My pants are fancy!

During the development of Windows, the User Research team tried out an early build of some proposed changes on volunteers from the general community. During one of the tests, they invited the volunteer to just play around with a particular component, to explore it the way they would at home.

The usability subject scrolled around a bit, admired the visuals, selected a few things, and then had an idea to try to customize the component. He fiddled around a bit and quickly discovered the customization feaure.

To celebrate his success, he proudly announced in a sing-song sort of way, "My pants are fancy!"

That clip of a happy usability study participant gleefully announcing "My pants are fancy!" tickled the team's funny bone, and the phrase "My pants are fancy" became a catch phrase.

Comments (13)
  1. Larry Hosken says:

    Of course, if the whole project is named Pants (e.g.,…/pants ), then customization is known as "tailoring".

  2. BJC_ABZ says:

    I guess this isn't a direct comment on the blog but the link to the User Research enrollment page is amusing. The folks there might be interested to know that the Scottish referendum voted "No" to independence. Consequently "United Kingdom" != "England", although the State field options have been coded as though those terms are equal. I'm sure the folks of Wales and Northern Ireland would be just as miffed (upset).

  3. Kevin says:

    @BJC: I'd guess it auto-translates those options into UK, in order to be friendly to the people who voted "Yes" for independence.

  4. Mark says:

    Hmm, that is a bit odd. Maybe someone took the list from the wrong place and was told to fix England but didn't realise that involved combining Scotland, Wales and "Ireland, Northern".

  5. smf says:

    "was told to fix England"

    What needs fixing? England is a country while United Kingdom is a sovereign state. If you're selecting a country then it should be England. The Northern Ireland, Wales and Scotland entries are correct. They are countries and have been for a long time.

  6. Muzer_ says:

    @BJC_ABZ: That's rather amusing, especially since putting a county (which is what the state field is really showing; the English Metropolitan and Non-Metropolitan counties combined with the London boroughs, and excluding the Isles of Scilly) is deprecated for postal addresses, so there's absolutely no reason someone would need to know it. Sounds like someone tried to be clever and only succeeded in seeming ignorant.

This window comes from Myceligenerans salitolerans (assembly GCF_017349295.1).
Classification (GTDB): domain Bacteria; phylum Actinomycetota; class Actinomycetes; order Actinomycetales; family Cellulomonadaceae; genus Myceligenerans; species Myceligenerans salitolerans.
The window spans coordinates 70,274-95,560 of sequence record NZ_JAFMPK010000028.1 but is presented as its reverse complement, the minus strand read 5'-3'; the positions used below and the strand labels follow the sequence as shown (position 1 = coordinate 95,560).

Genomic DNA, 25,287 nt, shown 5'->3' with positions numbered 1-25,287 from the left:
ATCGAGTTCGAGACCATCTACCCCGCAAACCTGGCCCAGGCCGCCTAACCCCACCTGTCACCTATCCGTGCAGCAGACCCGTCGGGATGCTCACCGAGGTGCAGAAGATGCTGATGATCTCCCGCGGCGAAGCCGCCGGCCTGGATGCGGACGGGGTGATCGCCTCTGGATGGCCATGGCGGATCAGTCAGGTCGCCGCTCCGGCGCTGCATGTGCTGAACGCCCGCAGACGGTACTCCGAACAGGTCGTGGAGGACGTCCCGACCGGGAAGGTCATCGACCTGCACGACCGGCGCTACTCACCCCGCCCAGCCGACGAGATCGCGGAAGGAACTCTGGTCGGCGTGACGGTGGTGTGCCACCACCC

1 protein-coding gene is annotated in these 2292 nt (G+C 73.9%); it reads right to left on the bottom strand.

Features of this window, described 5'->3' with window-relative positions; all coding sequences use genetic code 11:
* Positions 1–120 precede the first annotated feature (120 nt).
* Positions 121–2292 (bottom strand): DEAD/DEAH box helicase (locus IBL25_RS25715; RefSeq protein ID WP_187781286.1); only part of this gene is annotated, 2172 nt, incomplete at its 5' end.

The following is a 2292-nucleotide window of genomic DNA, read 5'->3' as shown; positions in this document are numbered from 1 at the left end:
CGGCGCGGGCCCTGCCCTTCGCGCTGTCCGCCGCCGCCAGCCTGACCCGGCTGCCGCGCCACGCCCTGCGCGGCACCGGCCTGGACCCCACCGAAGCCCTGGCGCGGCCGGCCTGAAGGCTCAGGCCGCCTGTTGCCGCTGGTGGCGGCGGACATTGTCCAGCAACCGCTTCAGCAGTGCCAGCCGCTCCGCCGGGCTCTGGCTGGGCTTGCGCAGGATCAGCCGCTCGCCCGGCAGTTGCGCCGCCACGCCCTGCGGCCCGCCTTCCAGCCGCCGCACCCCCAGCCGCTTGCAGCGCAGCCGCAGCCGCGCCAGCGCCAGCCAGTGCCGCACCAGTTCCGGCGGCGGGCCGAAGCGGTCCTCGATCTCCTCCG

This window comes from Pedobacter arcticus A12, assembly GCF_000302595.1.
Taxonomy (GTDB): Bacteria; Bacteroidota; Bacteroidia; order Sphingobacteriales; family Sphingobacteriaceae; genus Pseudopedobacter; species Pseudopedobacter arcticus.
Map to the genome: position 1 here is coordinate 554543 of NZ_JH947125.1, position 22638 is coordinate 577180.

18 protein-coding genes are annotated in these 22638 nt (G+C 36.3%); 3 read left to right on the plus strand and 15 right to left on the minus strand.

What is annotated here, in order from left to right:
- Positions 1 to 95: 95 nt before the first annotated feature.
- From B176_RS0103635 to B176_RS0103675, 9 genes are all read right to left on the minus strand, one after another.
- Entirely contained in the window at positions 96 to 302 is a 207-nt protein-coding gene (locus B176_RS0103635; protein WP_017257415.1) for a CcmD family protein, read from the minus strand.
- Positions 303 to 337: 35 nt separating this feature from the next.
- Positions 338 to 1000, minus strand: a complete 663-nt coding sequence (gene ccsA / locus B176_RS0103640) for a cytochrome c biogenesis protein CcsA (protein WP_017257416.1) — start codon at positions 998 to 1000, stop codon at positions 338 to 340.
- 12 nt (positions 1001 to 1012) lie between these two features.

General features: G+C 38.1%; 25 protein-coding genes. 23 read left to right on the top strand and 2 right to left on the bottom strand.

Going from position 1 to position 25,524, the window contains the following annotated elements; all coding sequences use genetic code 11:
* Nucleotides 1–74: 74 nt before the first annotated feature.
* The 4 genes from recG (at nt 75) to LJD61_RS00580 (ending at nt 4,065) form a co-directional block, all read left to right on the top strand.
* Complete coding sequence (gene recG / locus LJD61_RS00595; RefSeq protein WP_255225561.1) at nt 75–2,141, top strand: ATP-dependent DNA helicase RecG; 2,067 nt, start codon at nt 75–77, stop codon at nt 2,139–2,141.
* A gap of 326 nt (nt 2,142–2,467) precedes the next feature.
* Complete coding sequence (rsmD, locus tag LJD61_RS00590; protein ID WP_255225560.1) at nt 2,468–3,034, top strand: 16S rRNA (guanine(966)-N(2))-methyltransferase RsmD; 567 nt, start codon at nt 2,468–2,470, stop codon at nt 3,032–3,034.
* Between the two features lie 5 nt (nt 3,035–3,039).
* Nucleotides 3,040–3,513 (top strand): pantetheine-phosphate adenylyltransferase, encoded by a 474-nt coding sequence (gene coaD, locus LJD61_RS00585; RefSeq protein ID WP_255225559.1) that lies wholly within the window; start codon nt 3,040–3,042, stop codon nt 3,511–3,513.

7. Muzer_ says:

    @smf The UK can be said to be a country of countries. Especially since "country" doesn't really have any official meaning as far as I can tell; the common meaning of country IS a sovereign state or something similar. If you're selecting a country, the only sane option is for it to be the UK.

  8. Harald van Dijk says:

    Richard Osman would say "And as always, by "country" we mean a sovereign state that is a member of the UN in its own right." But the User Research team are supposed to know about usability. If they have found that users prefer having the option to choose either England or the UK as their country, and if providing both options does not cause any inconvenience to the developers, then there's not much of a reason not to provide both options.

    I prefer to think that some test user did a happy dance upon seeing that dropdown list, and that that happy dance was reason enough to keep it like that, sort of like this story. Positive thinking and all that. :)

  9. Antonio 'Grijan' says:

    That discussion about England/Ireland/United Kingdom remembers me of the story about the geopolitics problems of the Windows 95 timezone map, elsewhere in this blog… Come on, guys, isn't that "a bit" off-topic?

    To get back on topic, Raymond's article reminds me of the "Do It" anecdote from the Macintosh development. An usability story similar to this one, but with a very different ending:

    Definitely, usability tests are really strange things…

  10. Brian_EE says:

    If you are going to talk about the difference between the UK and it's component countries, this CGP Grey video is really good at explaining it all:

  11. Gabe says:

    I find it interesting that the UK is a state composed of different countries, while the US is a country composed of different states.

  12. Muzer_ says:

    @Harald van Dijk: Indeed, Richard Osman is what I had in mind ;)

    But the problem is not that the UK is shown along with England, Scotland, Wales and NI – that would be OK, but still a bit weird/atypical. The problem is that "United Kingdom" shows counties of England (only) in the "State" field, and there is no separate England option. If you live in Scotland, Wales or NI you *have* to select those countries, and not UK, because their counties aren't listed in the UK state field — but if you live in England, you *have* to select UK, because England isn't listed.

    As I said previously, listing counties in the State field seems rather unnecessary anyway.

  13. DavidE says:

    I worked on an application for Bob, and our avatar was a topiary named Myrtle. One of the actions was called "Lots to do", where Myrtle would dance around like crazy, and when our marketing person would see this dance, she would get excited and say "Lots to do, Myrtle – Lots to do!". After the project was over, this became a catch phrase at our office for a while. BTW, working on Bob was a nightmare.

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